The Reds have played so well the last three months that Iglesias may not even be available. If he is, the bidding will be intense, because he's 28 (two years younger than Britton) and signed for two more seasons at a relatively low price.
Contract: $5.2 million in 2018, $5.7 million in '19 and '20. Free agent after 2021 season.
Potential landing spots: His value may be higher than Britton's, and that's also a case for the Reds holding onto him if they see themselves contending in 2019.
5. Jose Abreu, White Sox first baseman
His numbers are down across the board, including his power numbers. He remains the most intriguing offensive player potentially available for a couple of reasons. One is that he's 31 years old and began the season with an .883 career OPS after four years in which he averaged 36 doubles and 31 home runs a season. Also, at a time when there aren't many power hitters available, he has the potential to reshape the middle of a lineup.
Contract: $13 million in 2018, plus two arbitration seasons.
Potential landing spots: The Mariners would be a nice fit, but that would mean moving Dee Gordon back to center field for the remainder of the season when Robinson Cano returns on August 14.
6. Adam Jones, Orioles center fielder
Hey, Adam, Cleveland is beautiful in the fall. Wait, we're getting ahead of ourselves. His on-base percentage has been around .300 for most of the season, even with a chance for 40 doubles, 15 home runs and (wait for it) 20 walks. To acquire him is to project he'd benefit from a better batting order and a winning team.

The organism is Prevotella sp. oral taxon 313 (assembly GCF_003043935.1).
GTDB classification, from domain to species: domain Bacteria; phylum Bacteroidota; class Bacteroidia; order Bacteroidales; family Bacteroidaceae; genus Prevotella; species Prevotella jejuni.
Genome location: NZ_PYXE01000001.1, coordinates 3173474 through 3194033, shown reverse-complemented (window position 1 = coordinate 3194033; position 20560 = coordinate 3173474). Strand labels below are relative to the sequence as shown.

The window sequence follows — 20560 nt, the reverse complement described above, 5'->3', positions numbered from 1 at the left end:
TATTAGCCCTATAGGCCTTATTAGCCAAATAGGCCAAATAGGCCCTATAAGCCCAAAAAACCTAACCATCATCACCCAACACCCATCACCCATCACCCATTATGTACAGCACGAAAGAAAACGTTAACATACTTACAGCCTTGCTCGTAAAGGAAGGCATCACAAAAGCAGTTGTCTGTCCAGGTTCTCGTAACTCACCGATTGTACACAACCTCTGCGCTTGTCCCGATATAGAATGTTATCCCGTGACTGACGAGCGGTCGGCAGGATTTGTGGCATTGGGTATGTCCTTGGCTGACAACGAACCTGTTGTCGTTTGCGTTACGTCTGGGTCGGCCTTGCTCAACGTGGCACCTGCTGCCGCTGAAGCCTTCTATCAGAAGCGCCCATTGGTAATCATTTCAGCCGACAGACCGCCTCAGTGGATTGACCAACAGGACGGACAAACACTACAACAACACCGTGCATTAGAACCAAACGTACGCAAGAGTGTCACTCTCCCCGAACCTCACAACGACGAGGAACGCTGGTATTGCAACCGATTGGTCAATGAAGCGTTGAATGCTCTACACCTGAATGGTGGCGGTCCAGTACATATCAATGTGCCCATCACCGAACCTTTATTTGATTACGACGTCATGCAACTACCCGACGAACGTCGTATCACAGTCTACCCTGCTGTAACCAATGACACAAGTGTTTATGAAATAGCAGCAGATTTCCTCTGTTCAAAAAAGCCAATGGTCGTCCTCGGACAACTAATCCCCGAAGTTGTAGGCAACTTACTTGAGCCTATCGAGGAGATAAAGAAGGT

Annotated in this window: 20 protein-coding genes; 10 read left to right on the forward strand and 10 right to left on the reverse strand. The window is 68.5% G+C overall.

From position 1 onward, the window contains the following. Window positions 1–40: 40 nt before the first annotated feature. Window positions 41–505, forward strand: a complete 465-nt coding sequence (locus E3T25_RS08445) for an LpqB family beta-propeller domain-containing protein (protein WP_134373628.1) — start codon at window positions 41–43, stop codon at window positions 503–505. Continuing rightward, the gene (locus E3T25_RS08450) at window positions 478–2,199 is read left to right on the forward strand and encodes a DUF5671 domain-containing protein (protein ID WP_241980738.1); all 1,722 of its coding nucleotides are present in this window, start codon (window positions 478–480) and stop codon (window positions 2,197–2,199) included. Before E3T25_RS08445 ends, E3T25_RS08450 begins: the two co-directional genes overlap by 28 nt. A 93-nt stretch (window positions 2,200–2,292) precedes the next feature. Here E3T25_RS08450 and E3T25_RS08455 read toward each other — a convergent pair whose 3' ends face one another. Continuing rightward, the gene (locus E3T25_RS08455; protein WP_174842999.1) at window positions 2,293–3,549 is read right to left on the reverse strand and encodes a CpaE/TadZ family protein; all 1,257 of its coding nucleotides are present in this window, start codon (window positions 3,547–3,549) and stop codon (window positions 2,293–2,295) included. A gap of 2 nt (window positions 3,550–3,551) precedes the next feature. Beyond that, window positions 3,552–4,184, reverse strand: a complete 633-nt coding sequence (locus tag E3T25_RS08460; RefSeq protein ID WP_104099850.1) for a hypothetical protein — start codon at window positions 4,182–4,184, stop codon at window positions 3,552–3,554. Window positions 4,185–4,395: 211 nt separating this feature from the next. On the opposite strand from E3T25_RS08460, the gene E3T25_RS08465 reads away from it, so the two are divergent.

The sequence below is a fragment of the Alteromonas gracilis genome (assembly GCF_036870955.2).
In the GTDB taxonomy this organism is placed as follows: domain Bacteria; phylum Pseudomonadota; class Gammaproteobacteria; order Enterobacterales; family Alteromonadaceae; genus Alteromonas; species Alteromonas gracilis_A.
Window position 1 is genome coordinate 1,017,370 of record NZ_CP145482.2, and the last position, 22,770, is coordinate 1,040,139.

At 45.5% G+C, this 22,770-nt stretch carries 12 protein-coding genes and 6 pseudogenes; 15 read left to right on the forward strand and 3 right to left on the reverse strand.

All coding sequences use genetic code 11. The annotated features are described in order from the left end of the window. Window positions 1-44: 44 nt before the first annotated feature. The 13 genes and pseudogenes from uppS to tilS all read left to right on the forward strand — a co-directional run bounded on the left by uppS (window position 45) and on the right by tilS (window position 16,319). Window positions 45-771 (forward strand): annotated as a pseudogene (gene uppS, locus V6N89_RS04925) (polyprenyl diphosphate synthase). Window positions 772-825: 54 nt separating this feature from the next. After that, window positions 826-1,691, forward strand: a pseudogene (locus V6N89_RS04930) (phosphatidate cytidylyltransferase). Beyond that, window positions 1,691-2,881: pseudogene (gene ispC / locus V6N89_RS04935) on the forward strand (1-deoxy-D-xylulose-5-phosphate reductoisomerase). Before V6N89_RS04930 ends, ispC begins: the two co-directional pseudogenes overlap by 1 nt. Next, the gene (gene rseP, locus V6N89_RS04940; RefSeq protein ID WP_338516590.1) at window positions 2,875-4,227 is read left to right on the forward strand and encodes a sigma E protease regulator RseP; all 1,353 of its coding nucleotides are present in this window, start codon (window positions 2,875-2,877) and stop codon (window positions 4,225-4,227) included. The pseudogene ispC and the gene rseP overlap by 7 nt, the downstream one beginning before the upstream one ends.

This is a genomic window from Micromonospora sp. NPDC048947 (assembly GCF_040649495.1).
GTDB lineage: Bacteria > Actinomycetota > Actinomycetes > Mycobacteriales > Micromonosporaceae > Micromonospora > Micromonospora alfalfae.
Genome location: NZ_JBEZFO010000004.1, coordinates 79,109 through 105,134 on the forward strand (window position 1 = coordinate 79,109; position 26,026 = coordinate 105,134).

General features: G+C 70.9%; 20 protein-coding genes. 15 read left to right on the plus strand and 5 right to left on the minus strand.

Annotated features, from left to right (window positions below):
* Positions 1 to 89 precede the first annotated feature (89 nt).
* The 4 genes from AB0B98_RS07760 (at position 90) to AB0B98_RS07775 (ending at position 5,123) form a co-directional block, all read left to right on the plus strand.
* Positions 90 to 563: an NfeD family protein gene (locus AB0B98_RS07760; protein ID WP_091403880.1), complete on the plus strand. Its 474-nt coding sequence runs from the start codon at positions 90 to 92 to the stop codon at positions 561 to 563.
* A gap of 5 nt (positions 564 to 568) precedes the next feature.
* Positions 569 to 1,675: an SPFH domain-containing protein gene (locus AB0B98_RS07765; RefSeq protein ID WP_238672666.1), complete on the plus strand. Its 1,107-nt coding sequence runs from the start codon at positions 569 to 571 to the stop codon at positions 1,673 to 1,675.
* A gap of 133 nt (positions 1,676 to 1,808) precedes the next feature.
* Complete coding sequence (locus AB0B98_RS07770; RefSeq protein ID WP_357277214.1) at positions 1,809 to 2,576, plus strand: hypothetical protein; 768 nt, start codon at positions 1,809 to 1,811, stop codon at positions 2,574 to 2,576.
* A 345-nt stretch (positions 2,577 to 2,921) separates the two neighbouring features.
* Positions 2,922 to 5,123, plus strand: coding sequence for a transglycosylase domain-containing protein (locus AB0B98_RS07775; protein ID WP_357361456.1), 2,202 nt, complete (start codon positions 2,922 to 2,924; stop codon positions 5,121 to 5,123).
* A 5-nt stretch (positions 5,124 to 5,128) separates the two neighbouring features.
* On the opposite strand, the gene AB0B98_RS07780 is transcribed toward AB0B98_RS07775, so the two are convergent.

Contract: $17.3 million in 2018, free agency after the season.
Potential landing spots: The Indians are looking for a right-handed-hitting outfielder. Check and check.
7. Cole Hamels, Rangers starter
Hamels can veto trades to 20 teams and probably will want his $20 million option for 2019 picked up before agreeing to a deal. While his overall numbers aren't great, his 2.93 ERA and 9.9 strikeouts per nine innings on the road make him an underrated pickup. He has said a return to the Phillies would be his dream scenario, but the Phils are seeking bullpen and middle infield help.
Contract: $23.5 million in 2018, $20 million option for '19, then free agency.
Potential landing spots: The Mariners would be an ideal fit. The Braves and Yankees appear to have some interest.
8. Eduardo Escobar, Twins shortstop/third baseman
He leads the American League in doubles and is going to hit 20-plus home runs. He has played second, third and short. With Manny Machado off the market, Escobar could be the best available defensive shortstop, although defense isn't the strength of his game.
Contract: $4.85 million in 2018, then free agency after this season.
Potential landing spots: The Brewers and Phillies make some sense, as both are looking more for offense than defense.
9. Whit Merrifield, Royals second baseman/outfielder
The Royals are listening to offers, but they do not seem motivated to deal him, given his versatility and that he's still a year away from arbitration. He makes sense for almost any contender because he can play almost anywhere and is having a solid offensive season.
Contract: $569,500 in 2018. Arbitration eligible in '20, free agency in '23.
Potential landing spots: The Indians would be a nice fit. The Brewers and Phillies could be as well.
Richard Justice has been a reporter for MLB.com since 2011. Read his columns, listen to his podcast and follow him on Twitter at @RichardJustice.